The Sacramento Bee has photos.

7 Responses to “Honduras Coup, Act III, Day 17/Update2”

  1. Nell said

    Insulza is Chilean. I think it’s that Micheletti previously refused to have any ALBA delegates, and this is a new hissy fit.

    there are two factions within the Administration, which are pushing in different directions

    Well if there are, Obama and Clinton seem to me to be part of the same faction, so I’m betting on that one. I also don’t buy the “mistake/bungling” interpretation of Clinton’s approach, which has been evident from day 2 of the coup (see my guest post at They want to make Zelaya pay a price, they’re fine with it taking functionally forever to reinstall him, and both of them underestimate the price they’re paying in trust and goodwill with moderate progressive govts in the hemisphere (Lula, Funes). But they think they can get away with it because those are the very govts that are reluctant to publicly criticize Obama.

    • Charles II said

      I’m grateful for the correction, Nell.

      Don’t underestimate stupidity as am explanation. It’s very stupid to support a coup, after all.

      Or to get Insulza’s nationality wrong, for that matter.

  2. RAJ said

    Stupidity seems very possible, increasingly likely to me, in that the official response keeps emphasizing negotiated settlement as if there has been any progress. I have severe doubts about Zelaya being enough of an irritant for the US to actively be attempting to keep him out of a restored government.

    But the real stupidity appears to be thinking the Micheletti regime would be grateful for the Arias plan, which effectively rewarded Micheletti’s gang. The US administration seems singularly unable to appreciate that all they can expect are more pie-in-the-face rejections by the regime that clearly they think is more tractable.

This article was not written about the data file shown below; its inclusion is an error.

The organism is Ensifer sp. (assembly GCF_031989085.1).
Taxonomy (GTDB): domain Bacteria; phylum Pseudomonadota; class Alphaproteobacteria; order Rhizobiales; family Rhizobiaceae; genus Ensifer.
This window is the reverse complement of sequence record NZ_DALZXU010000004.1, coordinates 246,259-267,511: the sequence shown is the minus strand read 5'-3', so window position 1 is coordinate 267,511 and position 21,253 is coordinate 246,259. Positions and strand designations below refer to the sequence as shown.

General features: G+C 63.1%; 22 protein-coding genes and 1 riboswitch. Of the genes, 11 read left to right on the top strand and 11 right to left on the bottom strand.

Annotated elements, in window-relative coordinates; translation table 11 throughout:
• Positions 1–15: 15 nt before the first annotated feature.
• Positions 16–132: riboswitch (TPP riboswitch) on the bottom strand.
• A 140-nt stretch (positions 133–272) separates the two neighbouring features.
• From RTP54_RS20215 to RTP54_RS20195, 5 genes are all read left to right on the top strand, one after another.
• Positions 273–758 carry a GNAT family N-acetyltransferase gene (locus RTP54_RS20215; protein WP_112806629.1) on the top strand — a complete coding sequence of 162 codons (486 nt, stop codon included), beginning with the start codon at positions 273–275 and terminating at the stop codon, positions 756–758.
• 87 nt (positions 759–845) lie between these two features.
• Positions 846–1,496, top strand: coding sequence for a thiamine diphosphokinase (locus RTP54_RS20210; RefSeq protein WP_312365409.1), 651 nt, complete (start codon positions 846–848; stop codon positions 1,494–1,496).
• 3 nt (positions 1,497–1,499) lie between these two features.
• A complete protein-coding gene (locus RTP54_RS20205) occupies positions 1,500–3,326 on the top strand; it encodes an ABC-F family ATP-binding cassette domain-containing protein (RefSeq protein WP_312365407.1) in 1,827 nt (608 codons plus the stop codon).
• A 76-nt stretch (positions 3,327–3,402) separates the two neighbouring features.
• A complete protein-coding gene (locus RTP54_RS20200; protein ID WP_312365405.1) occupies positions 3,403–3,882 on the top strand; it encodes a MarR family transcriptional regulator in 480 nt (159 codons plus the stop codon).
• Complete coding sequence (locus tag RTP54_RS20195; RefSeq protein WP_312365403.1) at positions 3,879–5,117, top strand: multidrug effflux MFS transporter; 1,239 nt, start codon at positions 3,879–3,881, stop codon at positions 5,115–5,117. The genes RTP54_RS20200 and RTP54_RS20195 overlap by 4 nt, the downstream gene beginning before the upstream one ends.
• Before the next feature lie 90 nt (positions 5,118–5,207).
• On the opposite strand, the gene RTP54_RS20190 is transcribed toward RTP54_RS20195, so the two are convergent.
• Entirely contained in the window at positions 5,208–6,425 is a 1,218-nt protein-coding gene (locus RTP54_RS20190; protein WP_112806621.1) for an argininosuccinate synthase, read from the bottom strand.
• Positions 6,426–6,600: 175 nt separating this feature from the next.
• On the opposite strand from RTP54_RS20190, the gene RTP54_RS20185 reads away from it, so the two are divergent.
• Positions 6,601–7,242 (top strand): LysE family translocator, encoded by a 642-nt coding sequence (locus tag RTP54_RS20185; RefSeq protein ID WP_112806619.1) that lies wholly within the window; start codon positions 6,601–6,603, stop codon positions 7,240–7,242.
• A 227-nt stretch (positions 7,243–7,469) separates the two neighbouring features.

• Charles II said

      Al Giordano apparently believes that the real interests behind the coup are narcotraffickers and other international criminals, not just the usual financial interests like Chiquita and the sweatshops. Now, granted, it’s often difficult to tell whether the US government is for or against narcotrafficking, but if we take the charitable interpretation that it’s against, the decision to support the anti-Zelaya forces ranks up on the scales of stupidity near leaving Afghanistan in the hands of Osama bin Laden.

      • Nell said

        Honduras appears to be well established as a drug transshipment point, and I’ve read that the business has grown in the last decade. Politicians accuse each other of being involved (there were several drug smears of Zelaya early on, including by the vile Cardinal Rodriguez), but no one has seriously named names or even given an idea of whether the money is flowing to some of the traditional oligarchs or creating new members of the little club.